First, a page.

Salt Lake County children under the age of 12 will be required to wear masks at school under an “order of restraint” to be issued by Dr. Angela Dunn, executive director of the Salt Lake County Health Department.
The order can remain in place for 30 days unless it is overturned by the Salt Lake County Council, according to state law passed in March.
County Council Chairman Steve DeBry posted on Facebook that he will be calling a special meeting of the council at 2 p.m. Thursday “for a vote on a resolution to overturn the mask mandate. The agenda will be posted tomorrow.”
Dunn’s action comes as many school districts prepare to open, with Murray City School District seventh graders returning on Friday and students in the Canyons and Jordan districts and the remainder of Murray students starting next week. Salt Lake and Granite districts resume the following week.
Dunn said she viewed the order “as the best way forward for Salt Lake County” and the best means to keep children safe during in-person learning. The order would require masking indoors.
“I’m focused on those who are ineligible for vaccination and have no other way to protect themselves from the spread of COVID-19,” Dunn said. Federal regulators have not yet authorized the use of a coronavirus vaccine in children under the age of 12.
A statement from Canyons School District spokesman Jeff Haney said the district will await a decision from the County Council regarding the order and “ask for the patience and cooperation of our community while government and health officials review and deliberate this issue according to the process as outlined in state law.”
As they have prepared to ramp up to the start of school, some Salt Lake County districts have communicated to parents on their websites that masks are not required but note recommendations from local and state health departments that encourage masking.
Jordan School District had no immediate comment, and Salt Lake City School District did not immediately respond to requests for comment.
Salt Lake City School District’s website states that masking is “strongly recommended and encouraged for Salt Lake City School District employees, students and visitors while indoors based upon recently available data and input from the Salt Lake County Health Department.”
Regardless what county officials decide, all students who ride school buses and bus drivers must wear masks as required under federal law.
Dunn was joined by Salt Lake County Mayor Jenny Wilson as she made the announcement in the county health department offices Tuesday afternoon.
“I will not terminate this request, which means it will be in the hands of the County Council,” Wilson said.
“We now are hoping that the council actually doesn’t meet, that they let the request stand and that starting Monday, kids will be able to go to school with the mass requirement,” Wilson said.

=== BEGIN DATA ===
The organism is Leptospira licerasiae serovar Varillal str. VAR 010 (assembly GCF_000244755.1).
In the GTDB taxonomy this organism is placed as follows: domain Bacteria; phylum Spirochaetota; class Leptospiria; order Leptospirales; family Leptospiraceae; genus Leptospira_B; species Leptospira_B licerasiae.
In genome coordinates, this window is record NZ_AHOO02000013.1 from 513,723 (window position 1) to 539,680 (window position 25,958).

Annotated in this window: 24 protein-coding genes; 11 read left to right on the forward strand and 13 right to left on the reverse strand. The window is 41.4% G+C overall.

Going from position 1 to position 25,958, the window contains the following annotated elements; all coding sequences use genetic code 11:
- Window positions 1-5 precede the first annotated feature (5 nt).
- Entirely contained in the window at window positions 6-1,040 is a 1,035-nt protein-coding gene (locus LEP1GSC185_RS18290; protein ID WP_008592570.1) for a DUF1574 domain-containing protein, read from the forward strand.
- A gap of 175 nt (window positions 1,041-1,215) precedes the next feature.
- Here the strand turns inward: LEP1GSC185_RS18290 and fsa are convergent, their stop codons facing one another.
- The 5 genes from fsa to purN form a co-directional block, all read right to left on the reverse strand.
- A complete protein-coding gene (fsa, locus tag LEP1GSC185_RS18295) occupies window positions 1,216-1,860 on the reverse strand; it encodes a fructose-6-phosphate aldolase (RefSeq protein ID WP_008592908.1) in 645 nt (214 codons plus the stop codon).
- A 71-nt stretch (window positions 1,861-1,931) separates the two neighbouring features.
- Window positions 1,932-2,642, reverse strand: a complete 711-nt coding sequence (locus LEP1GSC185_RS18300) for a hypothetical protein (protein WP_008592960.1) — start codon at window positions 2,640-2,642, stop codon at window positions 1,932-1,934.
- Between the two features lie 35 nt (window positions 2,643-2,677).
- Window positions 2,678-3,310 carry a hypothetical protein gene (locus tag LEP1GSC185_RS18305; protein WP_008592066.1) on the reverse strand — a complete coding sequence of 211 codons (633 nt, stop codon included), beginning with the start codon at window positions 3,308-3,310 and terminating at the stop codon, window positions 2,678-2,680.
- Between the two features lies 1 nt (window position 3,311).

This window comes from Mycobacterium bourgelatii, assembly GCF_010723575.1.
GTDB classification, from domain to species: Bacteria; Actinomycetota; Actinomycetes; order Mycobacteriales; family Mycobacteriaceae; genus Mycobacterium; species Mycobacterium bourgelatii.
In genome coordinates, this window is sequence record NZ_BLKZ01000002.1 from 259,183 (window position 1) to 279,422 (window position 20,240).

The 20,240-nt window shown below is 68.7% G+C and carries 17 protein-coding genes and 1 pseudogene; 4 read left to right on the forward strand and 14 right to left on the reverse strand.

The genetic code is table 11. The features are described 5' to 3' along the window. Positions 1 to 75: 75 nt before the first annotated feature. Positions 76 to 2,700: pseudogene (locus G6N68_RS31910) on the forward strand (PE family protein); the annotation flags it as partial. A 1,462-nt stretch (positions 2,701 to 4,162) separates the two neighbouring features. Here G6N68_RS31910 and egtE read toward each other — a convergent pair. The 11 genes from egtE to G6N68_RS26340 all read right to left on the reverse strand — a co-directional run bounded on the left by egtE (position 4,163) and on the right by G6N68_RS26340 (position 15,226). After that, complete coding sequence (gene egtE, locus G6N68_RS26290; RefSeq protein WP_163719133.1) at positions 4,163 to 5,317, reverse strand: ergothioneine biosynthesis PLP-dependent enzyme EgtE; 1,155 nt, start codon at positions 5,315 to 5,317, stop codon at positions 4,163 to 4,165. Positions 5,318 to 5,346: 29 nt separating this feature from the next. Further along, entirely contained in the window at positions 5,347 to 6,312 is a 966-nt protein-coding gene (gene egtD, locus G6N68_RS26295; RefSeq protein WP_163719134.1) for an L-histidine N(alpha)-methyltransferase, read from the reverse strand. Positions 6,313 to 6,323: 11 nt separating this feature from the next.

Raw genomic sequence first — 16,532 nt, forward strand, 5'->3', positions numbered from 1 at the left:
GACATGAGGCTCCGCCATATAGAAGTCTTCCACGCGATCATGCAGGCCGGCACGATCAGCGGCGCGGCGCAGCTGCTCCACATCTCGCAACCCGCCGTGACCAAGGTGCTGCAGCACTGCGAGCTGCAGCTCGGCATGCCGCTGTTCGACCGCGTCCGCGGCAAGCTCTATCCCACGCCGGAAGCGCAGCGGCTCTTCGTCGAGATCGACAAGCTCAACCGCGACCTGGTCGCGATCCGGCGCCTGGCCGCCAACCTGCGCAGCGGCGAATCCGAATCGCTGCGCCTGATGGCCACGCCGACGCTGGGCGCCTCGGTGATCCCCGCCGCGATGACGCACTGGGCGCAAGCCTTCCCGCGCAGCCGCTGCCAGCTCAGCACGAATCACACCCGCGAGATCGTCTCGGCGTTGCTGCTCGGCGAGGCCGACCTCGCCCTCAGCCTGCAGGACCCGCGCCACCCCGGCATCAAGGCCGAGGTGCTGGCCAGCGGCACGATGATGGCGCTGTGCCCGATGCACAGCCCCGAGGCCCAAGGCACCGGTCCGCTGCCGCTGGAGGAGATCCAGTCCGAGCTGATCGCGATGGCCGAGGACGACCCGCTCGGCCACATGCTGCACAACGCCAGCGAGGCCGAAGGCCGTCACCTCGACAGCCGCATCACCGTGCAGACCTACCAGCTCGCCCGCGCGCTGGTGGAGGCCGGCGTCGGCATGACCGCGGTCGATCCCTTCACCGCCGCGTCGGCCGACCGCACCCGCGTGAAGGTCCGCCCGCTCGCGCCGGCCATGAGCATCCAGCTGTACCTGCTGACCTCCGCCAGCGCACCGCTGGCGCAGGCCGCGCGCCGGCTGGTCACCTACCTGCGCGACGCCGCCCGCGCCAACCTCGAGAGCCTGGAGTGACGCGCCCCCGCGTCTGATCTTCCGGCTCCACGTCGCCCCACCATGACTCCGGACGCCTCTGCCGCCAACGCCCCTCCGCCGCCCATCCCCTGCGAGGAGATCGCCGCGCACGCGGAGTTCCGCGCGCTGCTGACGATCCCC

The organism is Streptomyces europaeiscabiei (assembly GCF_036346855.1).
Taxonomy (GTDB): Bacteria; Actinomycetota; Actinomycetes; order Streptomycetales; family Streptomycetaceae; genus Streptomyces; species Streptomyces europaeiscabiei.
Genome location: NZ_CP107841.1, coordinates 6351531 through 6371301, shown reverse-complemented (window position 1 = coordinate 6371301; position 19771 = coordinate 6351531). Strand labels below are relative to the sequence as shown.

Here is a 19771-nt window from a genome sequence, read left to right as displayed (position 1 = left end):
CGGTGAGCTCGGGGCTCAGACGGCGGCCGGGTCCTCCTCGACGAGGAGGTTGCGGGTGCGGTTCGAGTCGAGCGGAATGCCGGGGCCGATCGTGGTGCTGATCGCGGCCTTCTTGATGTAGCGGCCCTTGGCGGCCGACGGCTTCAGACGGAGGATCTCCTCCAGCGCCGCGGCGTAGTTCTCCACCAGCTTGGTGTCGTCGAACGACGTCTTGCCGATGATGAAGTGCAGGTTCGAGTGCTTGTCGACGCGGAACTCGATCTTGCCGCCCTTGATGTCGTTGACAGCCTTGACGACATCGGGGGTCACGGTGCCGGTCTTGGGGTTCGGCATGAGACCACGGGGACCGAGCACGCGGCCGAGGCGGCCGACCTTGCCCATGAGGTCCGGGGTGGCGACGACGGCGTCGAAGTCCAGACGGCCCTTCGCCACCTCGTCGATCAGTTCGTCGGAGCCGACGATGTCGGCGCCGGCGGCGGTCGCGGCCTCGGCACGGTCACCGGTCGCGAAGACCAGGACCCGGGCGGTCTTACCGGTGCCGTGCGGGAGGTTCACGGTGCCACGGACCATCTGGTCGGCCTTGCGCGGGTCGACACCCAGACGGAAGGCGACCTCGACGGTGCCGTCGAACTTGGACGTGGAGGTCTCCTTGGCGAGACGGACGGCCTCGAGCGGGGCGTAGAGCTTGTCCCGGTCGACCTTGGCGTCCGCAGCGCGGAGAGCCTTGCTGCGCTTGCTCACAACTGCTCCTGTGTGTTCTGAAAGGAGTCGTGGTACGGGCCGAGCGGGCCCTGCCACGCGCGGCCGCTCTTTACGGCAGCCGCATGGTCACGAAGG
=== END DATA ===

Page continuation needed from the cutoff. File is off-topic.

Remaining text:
The announcement was made as the County Council met in a regularly scheduled meeting.
Under state law, a local health department must provide 24 hours notice to their county elected officials before declaring a public health emergency or issuing an order of constraint. Wilson said she received Dunn’s notification shortly after noon on Tuesday.
Elected county officials may overturn an order at any time. There is a 30-day maximum limit on an initial order of constraint. Elected officials must be provided 10 days’ notice if the health department requests an extension.
Even before the announcement, Salt Lake City Mayor Erin Mendenhall urged the Salt Lake County Council to support Dunn if she announced a mask mandate.
“I respectfully request that if Dr. Dunn determines masks are necessary in K-12 schools, you support her recommendation knowing that it comes from an extensive evaluation of scientific data and is the best strategy to protect our children who are so vulnerable at this time,” Mendenhall wrote.
But a number of Salt Lake County Council members have indicated they would likely not support such an order.
Earlier in the day, Dunn presented new data to the County Council that showed rising case rates among children.
“Yesterday, the 5 to 11 year olds had a case rate of 261 per 100,000, that’s a fourfold increase from last year. This is showing that the virus has definitely changed. It’s more transmissible and is infecting our kids more readily. And it’s also impacting our population more readily,” Dunn said.
Salt Lake County Council member Richard Snelgrove said there has been “a lot of noise around adults, angry adults, with different opinions on all sides. I feel this has led to some cases of children getting psyched out because of what they’re hearing,” he said.
Snelgrove said a recent study from the University of Colorado showed sharp increases in youths seeking care from its psychiatric emergency department over issues of anxiety, suicide attempts, suicidal thoughts and depression.
“So that data from Utah in Salt Lake County would be helpful as well as we evaluate this, because yes there’s a physical aspect of COVID, but also there’s the concern that maybe in fact, the psychological damage to children may be even more severe,” Snelgrove said.
Dunn said she agreed, adding, “I think that it is incumbent on all adults to be leaders and the way we talk about this with our kids and not be divisive and not cause them more stress.”
She continued, “Keeping kids in school I think is our No. 1 priority so that they have that support every single day. Our priority in public health right now is to keep kids in in-person learning. That’s what we’re here to talk about: What is the best way that we can ensure we don’t have as much disruption as they had last year in their learning?”